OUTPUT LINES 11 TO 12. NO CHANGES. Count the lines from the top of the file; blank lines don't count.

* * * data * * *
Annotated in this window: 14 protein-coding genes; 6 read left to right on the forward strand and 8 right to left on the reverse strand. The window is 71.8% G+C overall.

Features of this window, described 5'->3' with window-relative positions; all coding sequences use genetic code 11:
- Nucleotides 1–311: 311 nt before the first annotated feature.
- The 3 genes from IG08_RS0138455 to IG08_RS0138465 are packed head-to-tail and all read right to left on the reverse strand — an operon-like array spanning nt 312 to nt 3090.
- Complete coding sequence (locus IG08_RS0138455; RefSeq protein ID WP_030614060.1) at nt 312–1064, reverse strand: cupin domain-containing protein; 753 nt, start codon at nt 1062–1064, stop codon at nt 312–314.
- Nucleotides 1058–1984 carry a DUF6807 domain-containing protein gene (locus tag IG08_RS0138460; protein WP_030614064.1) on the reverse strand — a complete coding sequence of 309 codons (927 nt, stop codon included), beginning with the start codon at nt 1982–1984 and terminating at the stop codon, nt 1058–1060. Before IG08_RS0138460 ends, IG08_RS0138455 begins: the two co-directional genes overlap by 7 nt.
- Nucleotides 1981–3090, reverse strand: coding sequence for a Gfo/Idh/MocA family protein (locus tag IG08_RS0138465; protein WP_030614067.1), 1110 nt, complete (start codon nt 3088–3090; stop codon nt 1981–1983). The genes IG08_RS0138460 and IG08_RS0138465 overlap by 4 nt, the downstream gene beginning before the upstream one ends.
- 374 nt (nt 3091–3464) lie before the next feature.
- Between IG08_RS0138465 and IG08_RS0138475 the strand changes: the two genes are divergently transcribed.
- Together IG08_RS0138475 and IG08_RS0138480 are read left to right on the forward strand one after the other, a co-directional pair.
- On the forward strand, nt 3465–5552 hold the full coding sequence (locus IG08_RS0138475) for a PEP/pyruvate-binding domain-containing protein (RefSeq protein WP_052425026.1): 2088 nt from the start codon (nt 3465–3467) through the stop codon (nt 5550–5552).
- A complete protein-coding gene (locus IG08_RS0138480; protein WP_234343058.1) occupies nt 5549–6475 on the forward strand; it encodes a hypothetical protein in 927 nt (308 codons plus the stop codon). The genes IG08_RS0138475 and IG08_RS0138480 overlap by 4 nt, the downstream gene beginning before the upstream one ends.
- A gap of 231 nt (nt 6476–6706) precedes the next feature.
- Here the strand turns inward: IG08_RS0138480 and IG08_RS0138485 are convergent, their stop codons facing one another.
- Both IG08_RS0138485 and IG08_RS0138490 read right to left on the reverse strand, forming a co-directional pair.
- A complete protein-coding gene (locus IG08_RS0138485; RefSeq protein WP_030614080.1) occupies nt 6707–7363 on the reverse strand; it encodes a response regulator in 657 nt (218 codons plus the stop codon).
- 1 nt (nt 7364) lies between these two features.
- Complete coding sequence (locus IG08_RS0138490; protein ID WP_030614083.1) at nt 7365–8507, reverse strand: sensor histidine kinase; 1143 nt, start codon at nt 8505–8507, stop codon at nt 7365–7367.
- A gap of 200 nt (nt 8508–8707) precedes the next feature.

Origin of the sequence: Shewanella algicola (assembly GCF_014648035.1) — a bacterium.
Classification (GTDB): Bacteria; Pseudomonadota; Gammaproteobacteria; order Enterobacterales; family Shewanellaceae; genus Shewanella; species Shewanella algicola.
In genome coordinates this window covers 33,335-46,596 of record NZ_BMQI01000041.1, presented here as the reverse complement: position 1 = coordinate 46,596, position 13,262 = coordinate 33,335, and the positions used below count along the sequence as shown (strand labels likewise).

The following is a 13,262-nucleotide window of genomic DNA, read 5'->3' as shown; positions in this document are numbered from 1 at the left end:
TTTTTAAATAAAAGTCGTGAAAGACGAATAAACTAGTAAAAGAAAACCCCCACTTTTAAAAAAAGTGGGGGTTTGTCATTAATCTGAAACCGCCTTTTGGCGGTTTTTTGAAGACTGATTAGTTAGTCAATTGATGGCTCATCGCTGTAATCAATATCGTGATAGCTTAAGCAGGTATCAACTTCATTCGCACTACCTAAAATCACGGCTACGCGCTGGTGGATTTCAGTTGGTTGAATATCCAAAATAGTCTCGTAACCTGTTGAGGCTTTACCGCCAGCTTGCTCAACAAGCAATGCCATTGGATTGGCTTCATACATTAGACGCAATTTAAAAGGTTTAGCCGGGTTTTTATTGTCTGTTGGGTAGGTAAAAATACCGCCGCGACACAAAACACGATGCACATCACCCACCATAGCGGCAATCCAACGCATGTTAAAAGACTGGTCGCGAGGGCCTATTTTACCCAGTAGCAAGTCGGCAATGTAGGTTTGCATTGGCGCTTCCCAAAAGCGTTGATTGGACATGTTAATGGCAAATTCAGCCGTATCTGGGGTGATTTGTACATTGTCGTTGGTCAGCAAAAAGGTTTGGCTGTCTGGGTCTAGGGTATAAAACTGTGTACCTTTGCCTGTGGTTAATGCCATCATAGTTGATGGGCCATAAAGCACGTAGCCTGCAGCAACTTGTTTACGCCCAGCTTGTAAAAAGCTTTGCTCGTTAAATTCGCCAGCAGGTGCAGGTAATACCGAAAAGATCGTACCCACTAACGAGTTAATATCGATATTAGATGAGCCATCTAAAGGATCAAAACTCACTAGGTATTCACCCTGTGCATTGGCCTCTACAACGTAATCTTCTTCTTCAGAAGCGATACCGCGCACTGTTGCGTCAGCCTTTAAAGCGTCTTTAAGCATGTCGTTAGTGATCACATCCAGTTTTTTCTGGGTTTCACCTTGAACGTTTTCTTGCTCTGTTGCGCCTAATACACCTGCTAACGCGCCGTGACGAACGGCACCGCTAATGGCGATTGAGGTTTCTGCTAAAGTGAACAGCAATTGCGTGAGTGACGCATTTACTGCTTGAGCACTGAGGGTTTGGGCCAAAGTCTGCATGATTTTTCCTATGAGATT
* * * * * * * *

- On the forward strand, nt 3465–5552 hold the full coding sequence (locus IG08_RS0138475) for a PEP/pyruvate-binding domain-containing protein (RefSeq protein WP_052425026.1): 2088 nt from the start codon (nt 3465–3467) through the stop codon (nt 5550–5552).
- A complete protein-coding gene (locus IG08_RS0138480; protein WP_234343058.1) occupies nt 5549–6475 on the forward strand; it encodes a hypothetical protein in 927 nt (308 codons plus the stop codon). The genes IG08_RS0138475 and IG08_RS0138480 overlap by 4 nt, the downstream gene beginning before the upstream one ends.